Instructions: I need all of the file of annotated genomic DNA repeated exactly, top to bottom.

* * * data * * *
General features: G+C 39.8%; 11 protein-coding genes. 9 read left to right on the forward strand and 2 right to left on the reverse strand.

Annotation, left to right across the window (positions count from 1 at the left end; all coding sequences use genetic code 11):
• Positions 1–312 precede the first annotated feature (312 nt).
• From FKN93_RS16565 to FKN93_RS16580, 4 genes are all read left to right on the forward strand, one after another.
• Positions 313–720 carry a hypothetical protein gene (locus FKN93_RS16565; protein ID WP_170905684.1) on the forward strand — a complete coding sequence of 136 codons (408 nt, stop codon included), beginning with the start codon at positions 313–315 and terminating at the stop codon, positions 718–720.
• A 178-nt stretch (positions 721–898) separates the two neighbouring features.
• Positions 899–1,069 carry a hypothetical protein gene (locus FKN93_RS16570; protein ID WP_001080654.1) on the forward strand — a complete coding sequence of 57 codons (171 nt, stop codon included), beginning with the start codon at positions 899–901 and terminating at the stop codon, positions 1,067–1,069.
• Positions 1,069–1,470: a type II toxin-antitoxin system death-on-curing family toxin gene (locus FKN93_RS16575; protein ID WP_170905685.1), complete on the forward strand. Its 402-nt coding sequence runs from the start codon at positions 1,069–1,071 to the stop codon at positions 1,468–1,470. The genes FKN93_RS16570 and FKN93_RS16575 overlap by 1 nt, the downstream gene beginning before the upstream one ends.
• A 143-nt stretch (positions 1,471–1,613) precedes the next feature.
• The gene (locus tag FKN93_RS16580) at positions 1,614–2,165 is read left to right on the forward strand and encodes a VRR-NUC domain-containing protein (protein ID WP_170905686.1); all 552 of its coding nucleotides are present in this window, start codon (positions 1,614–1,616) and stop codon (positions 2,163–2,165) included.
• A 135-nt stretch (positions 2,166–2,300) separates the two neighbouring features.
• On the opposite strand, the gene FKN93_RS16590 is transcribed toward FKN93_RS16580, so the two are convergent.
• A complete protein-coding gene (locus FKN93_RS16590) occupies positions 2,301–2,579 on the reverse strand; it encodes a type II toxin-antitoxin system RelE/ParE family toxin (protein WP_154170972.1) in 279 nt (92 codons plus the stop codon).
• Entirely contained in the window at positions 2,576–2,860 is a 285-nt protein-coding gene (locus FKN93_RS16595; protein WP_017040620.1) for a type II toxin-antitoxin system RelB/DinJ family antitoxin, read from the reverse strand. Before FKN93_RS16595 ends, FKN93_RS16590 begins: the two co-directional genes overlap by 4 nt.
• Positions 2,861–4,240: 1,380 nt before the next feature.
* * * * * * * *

General features: G+C 39.8%; 11 protein-coding genes. 9 read left to right on the forward strand and 2 right to left on the reverse strand.

Annotation, left to right across the window (positions count from 1 at the left end; all coding sequences use genetic code 11):
• Positions 1–312 precede the first annotated feature (312 nt).
• From FKN93_RS16565 to FKN93_RS16580, 4 genes are all read left to right on the forward strand, one after another.
• Positions 313–720 carry a hypothetical protein gene (locus FKN93_RS16565; protein ID WP_170905684.1) on the forward strand — a complete coding sequence of 136 codons (408 nt, stop codon included), beginning with the start codon at positions 313–315 and terminating at the stop codon, positions 718–720.
• A 178-nt stretch (positions 721–898) separates the two neighbouring features.
• Positions 899–1,069 carry a hypothetical protein gene (locus FKN93_RS16570; protein ID WP_001080654.1) on the forward strand — a complete coding sequence of 57 codons (171 nt, stop codon included), beginning with the start codon at positions 899–901 and terminating at the stop codon, positions 1,067–1,069.
• Positions 1,069–1,470: a type II toxin-antitoxin system death-on-curing family toxin gene (locus FKN93_RS16575; protein ID WP_170905685.1), complete on the forward strand. Its 402-nt coding sequence runs from the start codon at positions 1,069–1,071 to the stop codon at positions 1,468–1,470. The genes FKN93_RS16570 and FKN93_RS16575 overlap by 1 nt, the downstream gene beginning before the upstream one ends.
• A 143-nt stretch (positions 1,471–1,613) precedes the next feature.
• The gene (locus tag FKN93_RS16580) at positions 1,614–2,165 is read left to right on the forward strand and encodes a VRR-NUC domain-containing protein (protein ID WP_170905686.1); all 552 of its coding nucleotides are present in this window, start codon (positions 1,614–1,616) and stop codon (positions 2,163–2,165) included.
• A 135-nt stretch (positions 2,166–2,300) separates the two neighbouring features.
• On the opposite strand, the gene FKN93_RS16590 is transcribed toward FKN93_RS16580, so the two are convergent.
• A complete protein-coding gene (locus FKN93_RS16590) occupies positions 2,301–2,579 on the reverse strand; it encodes a type II toxin-antitoxin system RelE/ParE family toxin (protein WP_154170972.1) in 279 nt (92 codons plus the stop codon).
• Entirely contained in the window at positions 2,576–2,860 is a 285-nt protein-coding gene (locus FKN93_RS16595; protein WP_017040620.1) for a type II toxin-antitoxin system RelB/DinJ family antitoxin, read from the reverse strand. Before FKN93_RS16595 ends, FKN93_RS16590 begins: the two co-directional genes overlap by 4 nt.
• Positions 2,861–4,240: 1,380 nt before the next feature.